Oregano, a spice similar to marjoram, is a popular ingredient in Mediterranean and Mexican cuisines. Though the spice is packed with beneficial nutrients, chefs must avoid overuse due to its bold, powerful flavor. It's common mistake, however, to add too much of an ingredient to a dish. The method you use to correct the error depends on the type of oregano as well as the type of dish being prepared.
Skim the surface the soup or sauce with a spoon to collect excess oregano. This only works if you catch the mistake before you stir the dish. If you're preparing a solid food such as chicken, scrape the surface of each piece with the spoon. This method works best with fresh oregano, which can be distinguished and collected more easily than the dried version of the spice.
Strain the remaining excess oregano using cheesecloth. Pour the contents of a thin broth, stock or sauce onto a sheet of cheesecloth over another pot.
Taste the dish after straining to determine how to adjust the ingredients. You may need to replace spices such as salt or pepper that were removed along with the oregano.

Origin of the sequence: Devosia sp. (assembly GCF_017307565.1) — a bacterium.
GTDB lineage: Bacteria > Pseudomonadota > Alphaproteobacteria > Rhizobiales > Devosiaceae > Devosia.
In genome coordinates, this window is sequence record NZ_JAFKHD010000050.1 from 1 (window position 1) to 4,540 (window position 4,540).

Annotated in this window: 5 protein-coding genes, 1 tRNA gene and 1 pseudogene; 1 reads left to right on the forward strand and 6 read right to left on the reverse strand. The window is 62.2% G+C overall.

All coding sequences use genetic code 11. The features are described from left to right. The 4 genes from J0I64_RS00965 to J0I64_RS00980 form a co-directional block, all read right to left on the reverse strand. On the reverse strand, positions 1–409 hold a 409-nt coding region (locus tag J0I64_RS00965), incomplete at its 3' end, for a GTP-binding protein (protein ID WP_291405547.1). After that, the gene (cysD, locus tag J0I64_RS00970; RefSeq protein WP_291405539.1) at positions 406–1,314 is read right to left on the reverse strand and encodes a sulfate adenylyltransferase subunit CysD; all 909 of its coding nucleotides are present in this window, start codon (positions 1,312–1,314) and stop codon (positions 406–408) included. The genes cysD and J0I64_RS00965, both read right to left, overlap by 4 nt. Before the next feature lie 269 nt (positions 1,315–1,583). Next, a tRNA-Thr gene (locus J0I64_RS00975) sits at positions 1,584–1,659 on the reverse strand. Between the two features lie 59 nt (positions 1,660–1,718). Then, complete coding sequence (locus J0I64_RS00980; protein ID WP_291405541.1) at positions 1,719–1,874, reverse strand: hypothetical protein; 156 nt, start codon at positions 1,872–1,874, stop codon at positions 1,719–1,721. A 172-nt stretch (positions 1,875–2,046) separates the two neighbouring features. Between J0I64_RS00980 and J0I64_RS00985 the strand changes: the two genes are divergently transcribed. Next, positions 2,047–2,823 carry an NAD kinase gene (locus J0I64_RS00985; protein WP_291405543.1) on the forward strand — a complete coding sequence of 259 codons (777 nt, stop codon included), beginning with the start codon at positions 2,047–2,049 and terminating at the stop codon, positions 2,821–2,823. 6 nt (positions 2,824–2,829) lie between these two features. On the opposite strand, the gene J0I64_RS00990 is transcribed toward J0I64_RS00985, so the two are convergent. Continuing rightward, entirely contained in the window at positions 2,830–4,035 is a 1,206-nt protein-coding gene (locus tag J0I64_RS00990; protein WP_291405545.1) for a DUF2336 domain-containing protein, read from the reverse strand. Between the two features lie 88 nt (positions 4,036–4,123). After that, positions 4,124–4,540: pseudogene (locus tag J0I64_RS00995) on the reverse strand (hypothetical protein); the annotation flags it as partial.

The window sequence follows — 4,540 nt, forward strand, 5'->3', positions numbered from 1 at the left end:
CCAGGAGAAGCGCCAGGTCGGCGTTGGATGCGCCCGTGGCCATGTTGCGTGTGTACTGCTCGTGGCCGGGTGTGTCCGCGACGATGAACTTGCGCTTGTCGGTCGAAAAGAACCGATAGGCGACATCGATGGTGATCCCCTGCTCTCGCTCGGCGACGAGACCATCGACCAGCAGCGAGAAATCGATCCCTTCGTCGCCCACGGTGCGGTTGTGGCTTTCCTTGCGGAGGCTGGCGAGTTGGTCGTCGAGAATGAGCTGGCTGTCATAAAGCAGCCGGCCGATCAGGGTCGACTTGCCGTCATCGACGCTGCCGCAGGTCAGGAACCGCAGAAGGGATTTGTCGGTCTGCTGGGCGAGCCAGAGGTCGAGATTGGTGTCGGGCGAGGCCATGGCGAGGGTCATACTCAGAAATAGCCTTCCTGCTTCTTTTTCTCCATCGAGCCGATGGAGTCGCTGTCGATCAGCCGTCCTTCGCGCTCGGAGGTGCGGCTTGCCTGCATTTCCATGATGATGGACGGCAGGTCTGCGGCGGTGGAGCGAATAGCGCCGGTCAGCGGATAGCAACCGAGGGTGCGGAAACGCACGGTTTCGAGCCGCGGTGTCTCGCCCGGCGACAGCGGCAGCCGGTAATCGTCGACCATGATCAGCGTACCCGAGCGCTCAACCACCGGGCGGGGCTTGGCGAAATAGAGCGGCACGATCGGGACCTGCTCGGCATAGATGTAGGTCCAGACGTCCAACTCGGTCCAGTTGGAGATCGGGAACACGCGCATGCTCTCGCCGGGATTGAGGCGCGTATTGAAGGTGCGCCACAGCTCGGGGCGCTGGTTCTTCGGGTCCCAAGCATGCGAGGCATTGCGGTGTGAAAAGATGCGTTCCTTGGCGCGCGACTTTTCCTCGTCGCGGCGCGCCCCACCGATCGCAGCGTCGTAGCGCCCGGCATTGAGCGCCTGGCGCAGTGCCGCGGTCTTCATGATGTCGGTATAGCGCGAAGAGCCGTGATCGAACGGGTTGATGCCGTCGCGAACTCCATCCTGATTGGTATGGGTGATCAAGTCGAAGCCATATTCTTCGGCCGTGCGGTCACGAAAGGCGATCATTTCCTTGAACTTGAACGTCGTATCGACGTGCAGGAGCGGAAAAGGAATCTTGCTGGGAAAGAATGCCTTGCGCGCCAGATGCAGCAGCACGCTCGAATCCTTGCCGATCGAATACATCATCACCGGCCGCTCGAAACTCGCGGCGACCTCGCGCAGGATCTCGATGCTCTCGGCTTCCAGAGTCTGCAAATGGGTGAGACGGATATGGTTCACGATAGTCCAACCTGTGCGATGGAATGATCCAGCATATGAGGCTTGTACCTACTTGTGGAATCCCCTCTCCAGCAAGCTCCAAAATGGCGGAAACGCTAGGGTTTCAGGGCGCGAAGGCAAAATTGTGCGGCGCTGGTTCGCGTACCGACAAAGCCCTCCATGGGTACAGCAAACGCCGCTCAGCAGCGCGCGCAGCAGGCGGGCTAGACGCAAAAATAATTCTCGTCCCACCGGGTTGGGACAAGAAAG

Absorb the Flavor
Peel a potato and cut it in half. Boil it in a separate pot of water until slightly tender.
Add the half-boiled potato to a liquid dish like soup. It will absorb some of the excess flavor from spices not collected in the cheesecloth.
Remove the potato with a slotted spoon. Taste the dish to determine whether further action is needed to remove the oregano taste.
Dilute the Dish
Add extra amounts of other ingredients to dilute the taste of excess oregano. Begin with the dish's base ingredient. For example, add an extra can of tomato paste to spaghetti sauce or a cup of chicken broth to soup as applicable.
Stir the ingredients and let the dish simmer for a few minutes so the flavors blend. Diluting the oregano will dilute other flavors as well, so taste the dish to determine what else is needed.
Continue adding ingredients as needed. Add more main ingredients first, then work your way up to the spices, stirring thoroughly and tasting between each step.